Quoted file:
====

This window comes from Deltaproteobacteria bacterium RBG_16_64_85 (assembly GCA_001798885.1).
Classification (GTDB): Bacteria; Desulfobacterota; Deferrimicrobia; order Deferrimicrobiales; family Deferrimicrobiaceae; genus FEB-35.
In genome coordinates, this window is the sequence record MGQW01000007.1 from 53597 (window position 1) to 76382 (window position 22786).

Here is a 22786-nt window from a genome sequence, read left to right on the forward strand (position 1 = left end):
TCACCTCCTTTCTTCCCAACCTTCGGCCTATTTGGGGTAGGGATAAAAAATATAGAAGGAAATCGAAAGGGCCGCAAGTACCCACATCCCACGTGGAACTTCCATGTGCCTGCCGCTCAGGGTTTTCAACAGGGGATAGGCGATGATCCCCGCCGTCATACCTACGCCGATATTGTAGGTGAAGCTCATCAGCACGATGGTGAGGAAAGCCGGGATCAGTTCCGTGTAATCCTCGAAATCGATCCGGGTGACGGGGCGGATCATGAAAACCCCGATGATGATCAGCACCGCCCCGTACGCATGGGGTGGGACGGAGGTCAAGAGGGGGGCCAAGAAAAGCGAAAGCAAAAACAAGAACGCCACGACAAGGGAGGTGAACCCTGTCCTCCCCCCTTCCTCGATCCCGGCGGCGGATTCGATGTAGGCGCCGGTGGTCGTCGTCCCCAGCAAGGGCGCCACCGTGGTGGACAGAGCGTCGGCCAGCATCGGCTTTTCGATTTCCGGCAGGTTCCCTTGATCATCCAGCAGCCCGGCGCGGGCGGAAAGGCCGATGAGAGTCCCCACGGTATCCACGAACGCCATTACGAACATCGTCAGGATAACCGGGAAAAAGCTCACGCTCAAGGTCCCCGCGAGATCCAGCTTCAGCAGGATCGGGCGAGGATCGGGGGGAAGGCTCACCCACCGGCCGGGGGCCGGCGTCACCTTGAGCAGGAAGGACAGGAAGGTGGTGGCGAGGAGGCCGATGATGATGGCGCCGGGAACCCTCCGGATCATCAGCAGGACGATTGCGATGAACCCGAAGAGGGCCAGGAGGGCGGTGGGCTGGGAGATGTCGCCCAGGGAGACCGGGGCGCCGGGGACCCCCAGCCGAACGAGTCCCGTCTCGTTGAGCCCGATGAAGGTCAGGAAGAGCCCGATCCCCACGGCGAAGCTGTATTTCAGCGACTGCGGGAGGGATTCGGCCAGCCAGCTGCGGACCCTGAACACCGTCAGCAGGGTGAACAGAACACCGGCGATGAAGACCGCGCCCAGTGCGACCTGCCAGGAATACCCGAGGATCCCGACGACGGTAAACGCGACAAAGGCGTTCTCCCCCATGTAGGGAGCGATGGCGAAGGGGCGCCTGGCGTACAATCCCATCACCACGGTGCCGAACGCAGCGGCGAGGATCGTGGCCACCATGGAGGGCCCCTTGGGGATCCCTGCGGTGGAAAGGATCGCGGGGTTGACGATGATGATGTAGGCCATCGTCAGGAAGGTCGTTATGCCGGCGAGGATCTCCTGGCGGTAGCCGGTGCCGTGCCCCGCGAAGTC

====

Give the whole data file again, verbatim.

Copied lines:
This window comes from Deltaproteobacteria bacterium RBG_16_64_85 (assembly GCA_001798885.1).
Classification (GTDB): Bacteria; Desulfobacterota; Deferrimicrobia; order Deferrimicrobiales; family Deferrimicrobiaceae; genus FEB-35.
In genome coordinates, this window is the sequence record MGQW01000007.1 from 53597 (window position 1) to 76382 (window position 22786).

Here is a 22786-nt window from a genome sequence, read left to right on the forward strand (position 1 = left end):
TCACCTCCTTTCTTCCCAACCTTCGGCCTATTTGGGGTAGGGATAAAAAATATAGAAGGAAATCGAAAGGGCCGCAAGTACCCACATCCCACGTGGAACTTCCATGTGCCTGCCGCTCAGGGTTTTCAACAGGGGATAGGCGATGATCCCCGCCGTCATACCTACGCCGATATTGTAGGTGAAGCTCATCAGCACGATGGTGAGGAAAGCCGGGATCAGTTCCGTGTAATCCTCGAAATCGATCCGGGTGACGGGGCGGATCATGAAAACCCCGATGATGATCAGCACCGCCCCGTACGCATGGGGTGGGACGGAGGTCAAGAGGGGGGCCAAGAAAAGCGAAAGCAAAAACAAGAACGCCACGACAAGGGAGGTGAACCCTGTCCTCCCCCCTTCCTCGATCCCGGCGGCGGATTCGATGTAGGCGCCGGTGGTCGTCGTCCCCAGCAAGGGCGCCACCGTGGTGGACAGAGCGTCGGCCAGCATCGGCTTTTCGATTTCCGGCAGGTTCCCTTGATCATCCAGCAGCCCGGCGCGGGCGGAAAGGCCGATGAGAGTCCCCACGGTATCCACGAACGCCATTACGAACATCGTCAGGATAACCGGGAAAAAGCTCACGCTCAAGGTCCCCGCGAGATCCAGCTTCAGCAGGATCGGGCGAGGATCGGGGGGAAGGCTCACCCACCGGCCGGGGGCCGGCGTCACCTTGAGCAGGAAGGACAGGAAGGTGGTGGCGAGGAGGCCGATGATGATGGCGCCGGGAACCCTCCGGATCATCAGCAGGACGATTGCGATGAACCCGAAGAGGGCCAGGAGGGCGGTGGGCTGGGAGATGTCGCCCAGGGAGACCGGGGCGCCGGGGACCCCCAGCCGAACGAGTCCCGTCTCGTTGAGCCCGATGAAGGTCAGGAAGAGCCCGATCCCCACGGCGAAGCTGTATTTCAGCGACTGCGGGAGGGATTCGGCCAGCCAGCTGCGGACCCTGAACACCGTCAGCAGGGTGAACAGAACACCGGCGATGAAGACCGCGCCCAGTGCGACCTGCCAGGAATACCCGAGGATCCCGACGACGGTAAACGCGACAAAGGCGTTCTCCCCCATGTAGGGAGCGATGGCGAAGGGGCGCCTGGCGTACAATCCCATCACCACGGTGCCGAACGCAGCGGCGAGGATCGTGGCCACCATGGAGGGCCCCTTGGGGATCCCTGCGGTGGAAAGGATCGCGGGGTTGACGATGATGATGTAGGCCATCGTCAGGAAGGTCGTTATGCCGGCGAGGATCTCCTGGCGGTAGCCGGTGCCGTGCCCCGCGAAGTC